Anyway he grudgingly rang the number in Lima and handed Skill the phone. Skill gave them the tracking number and explained that two lots of paperwork had been sent, (including a signed declaration with Skill's thumbprint), they then informed us that they hoped it would clear customs today or tomorrow, which they have been telling us for over a week.
We explained that we really need to leave Cusco as there is no accommodation this weekend (which is almost true as everything is booked out for the winter solstice party, we have to go back to our first cold dodgy hostel for a few nights) and her solution to this problem was that perhaps we could come to Lima (over 500 km away) to pick up the parcel. By this time Skill (a very patient man) has had enough and tells her in no uncertain terms that this is a ridiculous suggestion and we expect our parcel to be delivered here in Cusco by Friday.
We must say that DHL Australia was fabulous, it was all tracked and here in two days, it is the Peruvian end that is hopeless, they just don't seem to have any idea of how their own system works, or perhaps they just don't care.
It is also at this point that Stacey (DHL Australia and a friend of Guys) also has a terse word with DHL Lima and things start to happen. We are so grateful for her help.
As it became obvious that we are not going to get our parcel any time soon we decide we will take a day tour to the Sacred Valley. It starts off badly as our bus and guide do not show at the Plaza de Armes at the allotted time. In fact an hour later a completely flustered woman arrives apologising profusely that they could not get the bus into the Plaza because of all the people and police blocks for the street parades. We now get a private car ride to meet the tour which has only just arrived at its first destination, a dodgy market about 45 minutes drive away.
We have an enjoyable day with an eclectic group of 15 people. We visit the small village and ruins of Pisac, an Incan citadel surrounded by terraces, atop the terraces is the ceremonial centre with an Intihuatana (hitching post to the sun), several working water channels and some well preserved buildings. A cliff behind the site is honeycombed with hundreds of Inca tombs.
The ruins of Pisac
The ruins of Pisac
The Incan tombs of Pisac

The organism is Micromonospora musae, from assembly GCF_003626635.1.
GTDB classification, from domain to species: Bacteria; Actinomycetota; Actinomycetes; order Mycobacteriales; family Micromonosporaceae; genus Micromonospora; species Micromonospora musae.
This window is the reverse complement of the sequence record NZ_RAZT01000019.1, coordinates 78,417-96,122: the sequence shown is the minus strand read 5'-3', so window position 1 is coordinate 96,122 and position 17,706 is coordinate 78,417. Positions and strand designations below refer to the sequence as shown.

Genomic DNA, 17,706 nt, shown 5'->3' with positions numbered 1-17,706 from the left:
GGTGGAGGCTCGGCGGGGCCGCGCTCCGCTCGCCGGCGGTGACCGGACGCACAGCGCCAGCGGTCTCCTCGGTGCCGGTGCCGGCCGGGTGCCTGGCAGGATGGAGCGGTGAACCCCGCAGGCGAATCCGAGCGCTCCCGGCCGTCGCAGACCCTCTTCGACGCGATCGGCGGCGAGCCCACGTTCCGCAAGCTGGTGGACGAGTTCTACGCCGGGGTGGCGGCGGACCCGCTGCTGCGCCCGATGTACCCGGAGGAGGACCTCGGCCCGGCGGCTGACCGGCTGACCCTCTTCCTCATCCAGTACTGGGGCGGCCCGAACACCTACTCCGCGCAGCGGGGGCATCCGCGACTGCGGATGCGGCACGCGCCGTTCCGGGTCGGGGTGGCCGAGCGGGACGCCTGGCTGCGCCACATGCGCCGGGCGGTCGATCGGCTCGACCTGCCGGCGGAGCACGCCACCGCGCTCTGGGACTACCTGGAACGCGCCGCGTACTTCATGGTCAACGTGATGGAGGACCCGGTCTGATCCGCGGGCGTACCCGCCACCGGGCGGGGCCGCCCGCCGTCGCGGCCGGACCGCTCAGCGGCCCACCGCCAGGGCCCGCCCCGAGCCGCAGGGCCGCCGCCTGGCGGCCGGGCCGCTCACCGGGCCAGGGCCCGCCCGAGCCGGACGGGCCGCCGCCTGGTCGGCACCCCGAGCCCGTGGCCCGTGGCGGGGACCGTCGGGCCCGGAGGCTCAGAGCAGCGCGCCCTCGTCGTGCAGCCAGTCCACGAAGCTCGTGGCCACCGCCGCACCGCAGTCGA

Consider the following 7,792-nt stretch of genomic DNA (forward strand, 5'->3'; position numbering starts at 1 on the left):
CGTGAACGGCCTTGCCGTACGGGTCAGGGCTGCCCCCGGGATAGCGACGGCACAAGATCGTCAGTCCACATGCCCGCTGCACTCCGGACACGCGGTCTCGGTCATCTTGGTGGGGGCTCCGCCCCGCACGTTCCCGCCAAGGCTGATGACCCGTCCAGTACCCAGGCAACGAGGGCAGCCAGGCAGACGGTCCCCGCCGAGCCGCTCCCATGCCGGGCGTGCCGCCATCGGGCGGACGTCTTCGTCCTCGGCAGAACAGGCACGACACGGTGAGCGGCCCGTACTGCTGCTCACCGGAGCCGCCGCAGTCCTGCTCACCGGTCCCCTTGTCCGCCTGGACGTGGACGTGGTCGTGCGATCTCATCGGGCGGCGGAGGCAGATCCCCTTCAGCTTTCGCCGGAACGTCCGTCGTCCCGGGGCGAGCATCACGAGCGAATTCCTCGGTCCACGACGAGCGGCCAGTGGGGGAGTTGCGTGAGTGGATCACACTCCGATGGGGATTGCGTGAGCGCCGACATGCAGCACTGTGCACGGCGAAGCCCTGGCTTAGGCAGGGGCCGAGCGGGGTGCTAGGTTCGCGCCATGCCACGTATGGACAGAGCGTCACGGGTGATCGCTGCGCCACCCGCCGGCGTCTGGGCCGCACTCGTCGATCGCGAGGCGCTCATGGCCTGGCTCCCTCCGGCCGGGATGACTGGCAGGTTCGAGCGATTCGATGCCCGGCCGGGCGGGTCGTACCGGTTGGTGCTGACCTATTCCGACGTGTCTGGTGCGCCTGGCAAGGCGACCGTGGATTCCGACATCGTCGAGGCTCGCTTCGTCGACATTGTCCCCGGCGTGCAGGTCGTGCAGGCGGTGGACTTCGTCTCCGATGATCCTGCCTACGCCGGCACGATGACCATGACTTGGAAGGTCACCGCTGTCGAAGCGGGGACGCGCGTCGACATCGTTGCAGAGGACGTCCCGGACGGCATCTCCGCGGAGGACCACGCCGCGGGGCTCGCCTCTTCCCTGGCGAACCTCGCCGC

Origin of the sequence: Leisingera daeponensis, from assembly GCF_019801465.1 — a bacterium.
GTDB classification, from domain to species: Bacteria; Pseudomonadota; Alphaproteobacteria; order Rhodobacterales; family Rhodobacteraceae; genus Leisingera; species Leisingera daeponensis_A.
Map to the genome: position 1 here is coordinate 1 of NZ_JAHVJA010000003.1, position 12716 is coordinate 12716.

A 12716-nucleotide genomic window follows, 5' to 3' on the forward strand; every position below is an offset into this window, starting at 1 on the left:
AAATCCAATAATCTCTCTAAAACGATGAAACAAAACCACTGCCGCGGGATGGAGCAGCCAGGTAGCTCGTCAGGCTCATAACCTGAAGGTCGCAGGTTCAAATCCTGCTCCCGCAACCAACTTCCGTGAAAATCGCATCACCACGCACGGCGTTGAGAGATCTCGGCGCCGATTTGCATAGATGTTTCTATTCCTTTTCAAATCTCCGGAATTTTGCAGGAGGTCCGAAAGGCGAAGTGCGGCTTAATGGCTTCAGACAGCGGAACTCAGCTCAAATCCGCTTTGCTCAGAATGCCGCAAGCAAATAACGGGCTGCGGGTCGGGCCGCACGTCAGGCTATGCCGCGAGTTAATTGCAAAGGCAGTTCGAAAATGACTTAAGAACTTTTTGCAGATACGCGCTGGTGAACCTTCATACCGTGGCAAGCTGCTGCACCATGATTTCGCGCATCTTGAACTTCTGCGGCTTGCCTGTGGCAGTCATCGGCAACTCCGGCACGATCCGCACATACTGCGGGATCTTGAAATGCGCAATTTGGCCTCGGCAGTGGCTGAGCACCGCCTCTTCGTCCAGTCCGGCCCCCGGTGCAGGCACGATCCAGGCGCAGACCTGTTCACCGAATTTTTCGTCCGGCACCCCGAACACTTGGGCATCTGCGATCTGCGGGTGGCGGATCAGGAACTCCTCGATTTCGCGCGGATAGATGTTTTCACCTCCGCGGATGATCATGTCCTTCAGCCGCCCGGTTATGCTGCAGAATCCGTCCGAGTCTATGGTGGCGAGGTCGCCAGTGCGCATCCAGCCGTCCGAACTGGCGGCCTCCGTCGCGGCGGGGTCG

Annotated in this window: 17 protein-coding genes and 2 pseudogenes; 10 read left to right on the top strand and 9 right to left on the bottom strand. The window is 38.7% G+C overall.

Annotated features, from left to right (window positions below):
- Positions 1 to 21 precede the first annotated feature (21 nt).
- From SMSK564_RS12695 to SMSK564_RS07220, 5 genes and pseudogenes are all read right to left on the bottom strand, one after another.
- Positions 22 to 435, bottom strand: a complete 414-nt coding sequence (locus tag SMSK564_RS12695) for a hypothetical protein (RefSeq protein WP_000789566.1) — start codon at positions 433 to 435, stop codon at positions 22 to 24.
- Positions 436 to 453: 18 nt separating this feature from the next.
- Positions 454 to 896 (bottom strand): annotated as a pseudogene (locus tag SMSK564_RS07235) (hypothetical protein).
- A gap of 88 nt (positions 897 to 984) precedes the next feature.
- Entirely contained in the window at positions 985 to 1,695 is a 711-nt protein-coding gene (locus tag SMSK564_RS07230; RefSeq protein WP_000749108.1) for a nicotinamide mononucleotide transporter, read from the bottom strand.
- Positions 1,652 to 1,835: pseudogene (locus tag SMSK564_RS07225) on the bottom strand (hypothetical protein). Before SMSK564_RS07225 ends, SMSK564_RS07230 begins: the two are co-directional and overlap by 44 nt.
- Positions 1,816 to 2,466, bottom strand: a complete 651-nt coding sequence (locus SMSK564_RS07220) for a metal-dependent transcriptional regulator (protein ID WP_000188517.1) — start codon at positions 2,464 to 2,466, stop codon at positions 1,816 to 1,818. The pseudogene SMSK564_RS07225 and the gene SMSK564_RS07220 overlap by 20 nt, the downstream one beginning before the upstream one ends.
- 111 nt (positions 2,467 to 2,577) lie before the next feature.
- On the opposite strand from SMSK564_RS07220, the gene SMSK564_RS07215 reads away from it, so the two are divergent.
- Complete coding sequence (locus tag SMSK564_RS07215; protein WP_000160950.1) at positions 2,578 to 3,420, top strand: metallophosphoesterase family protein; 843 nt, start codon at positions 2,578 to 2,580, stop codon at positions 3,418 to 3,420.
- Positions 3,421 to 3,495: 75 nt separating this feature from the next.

From here it is onto the Pisac markets and a posh smorgasboard lunch and then a visit to the ruins of Ollantaytambo. This village is absolutely gorgeous, and is perhaps the best surviving example of Inca city planning, it's massive fort stands guard over the cobblestoned village. It is also one of the only places where the conquistadors lost a major battle, when the Mano Inca threw missiles and actually flooded the plain below. The site was however more ceremonial and the stone work is amazing considering it was transported from kilometres away using huge (still visible) ramps.
Lan at the ruins of Ollantaytambo
The girls playing silly buggers in the niches at the ruins of Ollantaytambo
View over the village of Ollantaytambo and the grainery on the opposite hillside
We love this village, but our time here is too short so we make a decision to return once the bike is back in action.
The tour bus wends its way back to Cusco via the village of Chinchero where we stop to look at the simply frescoed church, it is now dark and cold so it is a very quick stop.
The Church at Chinchero
We arrive back in Cusco in the dark and to an absolutely packed Plaza de Armes, the place is going off, bands, and partying locals everywhere. We go for a wander through the chaos, grab a kebab and retire for the night.
The following day, Thursday we decide to book a city tour as it is cheap and we enjoyed our tour the day before. We do have a bit of a question about the timing, 2pm – 7pm, considering it is dark by 6.00 pm. Oh well we will give it a whirl. Just before we board the bus Skill goes to the DHL office to check on the parcel.
“Oh yes sir it arrived this morning”. WTF!!! “ and you didn't notify me. OK well I am here to collect it”. “Good sir we need your passport”. “ I don't have it on me and you know me. I have been here 3 times a day for the past two weeks. You also have now made 2 photocopies of my passport” “Sorry sir, we need your original passport” is the response. Bloody hell there is no time to go back to the hotel and get the passport before we get on the bus and DHL closes at 7.00pm.